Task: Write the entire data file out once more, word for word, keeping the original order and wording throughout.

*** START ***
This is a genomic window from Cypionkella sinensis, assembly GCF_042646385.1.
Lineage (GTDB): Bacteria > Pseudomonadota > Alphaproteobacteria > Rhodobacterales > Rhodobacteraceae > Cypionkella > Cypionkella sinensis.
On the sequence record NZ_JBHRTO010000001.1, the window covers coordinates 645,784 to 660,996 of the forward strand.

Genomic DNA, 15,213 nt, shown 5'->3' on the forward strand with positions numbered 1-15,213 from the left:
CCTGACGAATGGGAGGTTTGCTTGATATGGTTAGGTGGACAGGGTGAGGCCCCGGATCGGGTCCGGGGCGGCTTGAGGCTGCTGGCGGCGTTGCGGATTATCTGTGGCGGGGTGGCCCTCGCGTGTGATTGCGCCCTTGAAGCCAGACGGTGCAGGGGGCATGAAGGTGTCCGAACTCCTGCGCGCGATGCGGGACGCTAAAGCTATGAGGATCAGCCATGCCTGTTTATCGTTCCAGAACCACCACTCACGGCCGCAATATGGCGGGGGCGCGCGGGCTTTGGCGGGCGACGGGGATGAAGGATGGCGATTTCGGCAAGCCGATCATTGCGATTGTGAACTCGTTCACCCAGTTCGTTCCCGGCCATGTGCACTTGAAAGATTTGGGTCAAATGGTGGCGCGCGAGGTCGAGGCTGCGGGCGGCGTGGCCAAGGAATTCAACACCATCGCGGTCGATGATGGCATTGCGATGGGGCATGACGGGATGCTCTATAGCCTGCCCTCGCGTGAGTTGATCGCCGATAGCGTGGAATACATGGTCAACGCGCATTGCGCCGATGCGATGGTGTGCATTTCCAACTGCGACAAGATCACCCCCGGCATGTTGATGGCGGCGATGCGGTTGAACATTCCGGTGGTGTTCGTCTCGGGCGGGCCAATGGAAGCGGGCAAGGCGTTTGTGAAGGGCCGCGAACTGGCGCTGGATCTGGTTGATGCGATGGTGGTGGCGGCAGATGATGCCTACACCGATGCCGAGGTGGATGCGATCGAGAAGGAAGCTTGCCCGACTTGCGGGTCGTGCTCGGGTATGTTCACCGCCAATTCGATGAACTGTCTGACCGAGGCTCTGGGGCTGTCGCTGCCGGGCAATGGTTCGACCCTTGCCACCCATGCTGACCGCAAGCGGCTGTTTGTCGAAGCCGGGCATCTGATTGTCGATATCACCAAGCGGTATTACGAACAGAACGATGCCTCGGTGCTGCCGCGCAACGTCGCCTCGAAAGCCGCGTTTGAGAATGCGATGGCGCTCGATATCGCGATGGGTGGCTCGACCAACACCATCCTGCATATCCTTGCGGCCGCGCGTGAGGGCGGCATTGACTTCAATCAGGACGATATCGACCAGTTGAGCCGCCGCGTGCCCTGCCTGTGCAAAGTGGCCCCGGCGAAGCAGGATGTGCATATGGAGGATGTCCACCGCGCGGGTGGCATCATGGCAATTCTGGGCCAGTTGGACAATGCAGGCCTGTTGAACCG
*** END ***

This is a genomic window from Cypionkella sinensis, assembly GCF_042646385.1.
Lineage (GTDB): Bacteria > Pseudomonadota > Alphaproteobacteria > Rhodobacterales > Rhodobacteraceae > Cypionkella > Cypionkella sinensis.
On the sequence record NZ_JBHRTO010000001.1, the window covers coordinates 645,784 to 660,996 of the forward strand.

Genomic DNA, 15,213 nt, shown 5'->3' on the forward strand with positions numbered 1-15,213 from the left:
CCTGACGAATGGGAGGTTTGCTTGATATGGTTAGGTGGACAGGGTGAGGCCCCGGATCGGGTCCGGGGCGGCTTGAGGCTGCTGGCGGCGTTGCGGATTATCTGTGGCGGGGTGGCCCTCGCGTGTGATTGCGCCCTTGAAGCCAGACGGTGCAGGGGGCATGAAGGTGTCCGAACTCCTGCGCGCGATGCGGGACGCTAAAGCTATGAGGATCAGCCATGCCTGTTTATCGTTCCAGAACCACCACTCACGGCCGCAATATGGCGGGGGCGCGCGGGCTTTGGCGGGCGACGGGGATGAAGGATGGCGATTTCGGCAAGCCGATCATTGCGATTGTGAACTCGTTCACCCAGTTCGTTCCCGGCCATGTGCACTTGAAAGATTTGGGTCAAATGGTGGCGCGCGAGGTCGAGGCTGCGGGCGGCGTGGCCAAGGAATTCAACACCATCGCGGTCGATGATGGCATTGCGATGGGGCATGACGGGATGCTCTATAGCCTGCCCTCGCGTGAGTTGATCGCCGATAGCGTGGAATACATGGTCAACGCGCATTGCGCCGATGCGATGGTGTGCATTTCCAACTGCGACAAGATCACCCCCGGCATGTTGATGGCGGCGATGCGGTTGAACATTCCGGTGGTGTTCGTCTCGGGCGGGCCAATGGAAGCGGGCAAGGCGTTTGTGAAGGGCCGCGAACTGGCGCTGGATCTGGTTGATGCGATGGTGGTGGCGGCAGATGATGCCTACACCGATGCCGAGGTGGATGCGATCGAGAAGGAAGCTTGCCCGACTTGCGGGTCGTGCTCGGGTATGTTCACCGCCAATTCGATGAACTGTCTGACCGAGGCTCTGGGGCTGTCGCTGCCGGGCAATGGTTCGACCCTTGCCACCCATGCTGACCGCAAGCGGCTGTTTGTCGAAGCCGGGCATCTGATTGTCGATATCACCAAGCGGTATTACGAACAGAACGATGCCTCGGTGCTGCCGCGCAACGTCGCCTCGAAAGCCGCGTTTGAGAATGCGATGGCGCTCGATATCGCGATGGGTGGCTCGACCAACACCATCCTGCATATCCTTGCGGCCGCGCGTGAGGGCGGCATTGACTTCAATCAGGACGATATCGACCAGTTGAGCCGCCGCGTGCCCTGCCTGTGCAAAGTGGCCCCGGCGAAGCAGGATGTGCATATGGAGGATGTCCACCGCGCGGGTGGCATCATGGCAATTCTGGGCCAGTTGGACAATGCAGGCCTGTTGAACCG